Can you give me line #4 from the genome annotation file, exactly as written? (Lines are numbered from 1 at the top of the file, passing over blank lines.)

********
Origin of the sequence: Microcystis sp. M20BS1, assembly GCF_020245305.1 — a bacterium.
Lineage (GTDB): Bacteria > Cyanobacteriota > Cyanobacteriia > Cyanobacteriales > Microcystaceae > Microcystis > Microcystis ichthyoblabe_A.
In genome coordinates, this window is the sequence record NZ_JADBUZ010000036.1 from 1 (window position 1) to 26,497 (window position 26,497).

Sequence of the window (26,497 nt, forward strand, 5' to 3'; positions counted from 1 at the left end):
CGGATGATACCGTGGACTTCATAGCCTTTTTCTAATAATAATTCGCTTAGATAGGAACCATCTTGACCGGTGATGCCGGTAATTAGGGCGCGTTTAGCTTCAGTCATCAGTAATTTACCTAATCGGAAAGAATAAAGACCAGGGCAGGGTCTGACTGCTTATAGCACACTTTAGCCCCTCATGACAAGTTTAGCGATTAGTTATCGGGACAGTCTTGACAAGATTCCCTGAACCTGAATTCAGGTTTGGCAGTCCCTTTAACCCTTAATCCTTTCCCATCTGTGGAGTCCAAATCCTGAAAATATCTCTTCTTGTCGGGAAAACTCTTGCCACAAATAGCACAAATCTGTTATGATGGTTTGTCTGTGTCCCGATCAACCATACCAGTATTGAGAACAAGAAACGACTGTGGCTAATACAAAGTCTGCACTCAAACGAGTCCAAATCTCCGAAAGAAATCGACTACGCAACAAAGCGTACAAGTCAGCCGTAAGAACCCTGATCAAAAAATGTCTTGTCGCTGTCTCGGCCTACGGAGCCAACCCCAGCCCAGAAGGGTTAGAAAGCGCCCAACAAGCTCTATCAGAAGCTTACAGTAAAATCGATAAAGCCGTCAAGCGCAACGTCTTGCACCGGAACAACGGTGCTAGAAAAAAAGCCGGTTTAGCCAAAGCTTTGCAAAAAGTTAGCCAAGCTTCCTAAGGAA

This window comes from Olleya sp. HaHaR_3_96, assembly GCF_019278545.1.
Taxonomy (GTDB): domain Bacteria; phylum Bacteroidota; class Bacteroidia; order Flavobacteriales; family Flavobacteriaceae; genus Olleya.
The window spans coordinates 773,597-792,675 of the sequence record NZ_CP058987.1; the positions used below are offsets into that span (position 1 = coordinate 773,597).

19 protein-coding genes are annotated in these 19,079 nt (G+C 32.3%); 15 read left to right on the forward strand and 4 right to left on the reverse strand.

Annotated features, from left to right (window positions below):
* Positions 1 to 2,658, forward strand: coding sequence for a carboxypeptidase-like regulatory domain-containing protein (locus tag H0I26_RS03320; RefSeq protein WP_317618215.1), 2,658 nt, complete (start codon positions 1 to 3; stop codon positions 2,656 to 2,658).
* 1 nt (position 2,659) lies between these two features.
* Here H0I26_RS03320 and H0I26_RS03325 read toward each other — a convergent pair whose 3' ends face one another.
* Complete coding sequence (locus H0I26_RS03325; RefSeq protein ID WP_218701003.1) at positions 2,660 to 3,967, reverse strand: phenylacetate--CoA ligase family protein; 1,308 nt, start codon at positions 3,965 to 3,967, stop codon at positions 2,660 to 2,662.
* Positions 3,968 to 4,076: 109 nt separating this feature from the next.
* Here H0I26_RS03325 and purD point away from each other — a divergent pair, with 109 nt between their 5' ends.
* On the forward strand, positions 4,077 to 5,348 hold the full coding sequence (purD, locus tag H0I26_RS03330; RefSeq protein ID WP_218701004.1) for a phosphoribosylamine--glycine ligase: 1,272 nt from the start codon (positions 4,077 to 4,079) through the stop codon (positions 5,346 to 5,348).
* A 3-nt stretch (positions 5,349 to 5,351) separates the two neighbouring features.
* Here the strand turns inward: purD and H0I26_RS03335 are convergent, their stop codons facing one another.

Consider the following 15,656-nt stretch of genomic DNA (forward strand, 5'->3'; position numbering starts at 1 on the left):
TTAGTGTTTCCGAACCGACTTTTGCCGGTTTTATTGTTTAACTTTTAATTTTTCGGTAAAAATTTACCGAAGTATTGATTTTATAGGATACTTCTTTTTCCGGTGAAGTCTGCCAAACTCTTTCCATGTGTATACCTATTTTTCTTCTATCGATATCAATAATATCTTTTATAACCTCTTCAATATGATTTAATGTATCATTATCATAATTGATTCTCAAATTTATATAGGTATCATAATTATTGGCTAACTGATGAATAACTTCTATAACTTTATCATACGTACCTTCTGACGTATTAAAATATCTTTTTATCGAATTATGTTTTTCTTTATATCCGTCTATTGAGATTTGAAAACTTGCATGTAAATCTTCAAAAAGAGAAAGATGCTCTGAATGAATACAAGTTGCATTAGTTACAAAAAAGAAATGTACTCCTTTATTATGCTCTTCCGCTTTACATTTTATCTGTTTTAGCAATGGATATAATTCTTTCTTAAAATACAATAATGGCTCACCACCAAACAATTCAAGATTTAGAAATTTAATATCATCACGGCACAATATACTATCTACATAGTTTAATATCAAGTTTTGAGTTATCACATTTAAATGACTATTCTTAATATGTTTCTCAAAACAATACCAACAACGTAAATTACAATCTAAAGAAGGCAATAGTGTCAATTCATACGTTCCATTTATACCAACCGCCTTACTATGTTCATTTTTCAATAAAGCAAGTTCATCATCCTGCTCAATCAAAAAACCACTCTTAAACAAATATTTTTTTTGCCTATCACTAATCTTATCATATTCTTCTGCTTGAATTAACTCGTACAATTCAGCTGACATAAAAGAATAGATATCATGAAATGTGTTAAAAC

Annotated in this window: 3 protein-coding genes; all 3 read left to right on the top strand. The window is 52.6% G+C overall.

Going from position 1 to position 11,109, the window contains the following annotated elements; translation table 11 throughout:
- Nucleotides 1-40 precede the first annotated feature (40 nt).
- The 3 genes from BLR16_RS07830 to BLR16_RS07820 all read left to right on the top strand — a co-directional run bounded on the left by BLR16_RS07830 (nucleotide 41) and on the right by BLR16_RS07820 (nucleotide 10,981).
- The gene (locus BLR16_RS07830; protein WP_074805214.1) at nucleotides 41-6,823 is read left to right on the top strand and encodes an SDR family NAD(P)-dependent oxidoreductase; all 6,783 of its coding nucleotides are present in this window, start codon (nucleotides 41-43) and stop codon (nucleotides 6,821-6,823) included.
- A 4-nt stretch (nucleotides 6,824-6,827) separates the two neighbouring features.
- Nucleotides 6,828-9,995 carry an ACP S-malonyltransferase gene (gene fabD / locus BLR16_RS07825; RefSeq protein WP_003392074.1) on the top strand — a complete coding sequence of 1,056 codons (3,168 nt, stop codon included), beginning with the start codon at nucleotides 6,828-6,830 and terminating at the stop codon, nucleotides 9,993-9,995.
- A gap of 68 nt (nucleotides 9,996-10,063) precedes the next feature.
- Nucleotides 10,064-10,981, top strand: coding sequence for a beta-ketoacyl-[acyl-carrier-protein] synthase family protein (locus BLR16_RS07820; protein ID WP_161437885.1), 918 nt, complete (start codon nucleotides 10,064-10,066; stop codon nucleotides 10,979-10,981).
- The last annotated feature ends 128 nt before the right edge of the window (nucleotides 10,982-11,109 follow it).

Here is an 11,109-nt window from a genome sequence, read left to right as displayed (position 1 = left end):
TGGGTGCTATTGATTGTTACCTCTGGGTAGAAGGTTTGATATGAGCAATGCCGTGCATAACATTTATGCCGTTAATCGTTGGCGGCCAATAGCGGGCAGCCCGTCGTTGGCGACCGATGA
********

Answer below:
Sequence of the window (26,497 nt, forward strand, 5' to 3'; positions counted from 1 at the left end):